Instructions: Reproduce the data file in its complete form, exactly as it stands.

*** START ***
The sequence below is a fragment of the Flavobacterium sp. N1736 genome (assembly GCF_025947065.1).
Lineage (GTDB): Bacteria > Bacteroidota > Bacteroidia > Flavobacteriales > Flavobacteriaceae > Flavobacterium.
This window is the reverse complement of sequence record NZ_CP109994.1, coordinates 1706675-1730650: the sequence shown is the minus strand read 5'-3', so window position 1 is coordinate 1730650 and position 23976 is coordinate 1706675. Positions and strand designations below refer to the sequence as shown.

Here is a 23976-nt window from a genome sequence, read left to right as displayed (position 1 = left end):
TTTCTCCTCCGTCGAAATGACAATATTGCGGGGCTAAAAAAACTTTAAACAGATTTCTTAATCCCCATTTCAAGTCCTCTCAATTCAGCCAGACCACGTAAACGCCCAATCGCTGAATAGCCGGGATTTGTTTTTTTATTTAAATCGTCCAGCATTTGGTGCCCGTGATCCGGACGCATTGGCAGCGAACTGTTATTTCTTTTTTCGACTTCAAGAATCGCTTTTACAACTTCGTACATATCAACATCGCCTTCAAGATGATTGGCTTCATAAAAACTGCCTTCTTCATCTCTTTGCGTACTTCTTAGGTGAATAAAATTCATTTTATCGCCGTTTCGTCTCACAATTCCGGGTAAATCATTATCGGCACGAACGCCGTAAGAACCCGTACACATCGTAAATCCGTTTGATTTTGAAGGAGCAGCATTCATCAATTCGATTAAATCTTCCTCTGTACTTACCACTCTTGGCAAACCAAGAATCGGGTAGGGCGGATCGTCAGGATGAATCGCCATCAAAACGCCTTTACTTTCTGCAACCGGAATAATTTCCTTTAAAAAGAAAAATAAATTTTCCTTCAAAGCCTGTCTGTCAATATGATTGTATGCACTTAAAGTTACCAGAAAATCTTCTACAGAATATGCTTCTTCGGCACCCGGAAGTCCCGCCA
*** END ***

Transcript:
The sequence below is a fragment of the Flavobacterium sp. N1736 genome (assembly GCF_025947065.1).
Lineage (GTDB): Bacteria > Bacteroidota > Bacteroidia > Flavobacteriales > Flavobacteriaceae > Flavobacterium.
This window is the reverse complement of sequence record NZ_CP109994.1, coordinates 1706675-1730650: the sequence shown is the minus strand read 5'-3', so window position 1 is coordinate 1730650 and position 23976 is coordinate 1706675. Positions and strand designations below refer to the sequence as shown.

Here is a 23976-nt window from a genome sequence, read left to right as displayed (position 1 = left end):
TTTCTCCTCCGTCGAAATGACAATATTGCGGGGCTAAAAAAACTTTAAACAGATTTCTTAATCCCCATTTCAAGTCCTCTCAATTCAGCCAGACCACGTAAACGCCCAATCGCTGAATAGCCGGGATTTGTTTTTTTATTTAAATCGTCCAGCATTTGGTGCCCGTGATCCGGACGCATTGGCAGCGAACTGTTATTTCTTTTTTCGACTTCAAGAATCGCTTTTACAACTTCGTACATATCAACATCGCCTTCAAGATGATTGGCTTCATAAAAACTGCCTTCTTCATCTCTTTGCGTACTTCTTAGGTGAATAAAATTCATTTTATCGCCGTTTCGTCTCACAATTCCGGGTAAATCATTATCGGCACGAACGCCGTAAGAACCCGTACACATCGTAAATCCGTTTGATTTTGAAGGAGCAGCATTCATCAATTCGATTAAATCTTCCTCTGTACTTACCACTCTTGGCAAACCAAGAATCGGGTAGGGCGGATCGTCAGGATGAATCGCCATCAAAACGCCTTTACTTTCTGCAACCGGAATAATTTCCTTTAAAAAGAAAAATAAATTTTCCTTCAAAGCCTGTCTGTCAATATGATTGTATGCACTTAAAGTTACCAGAAAATCTTCTACAGAATATGCTTCTTCGGCACCCGGAAGTCCCGCCA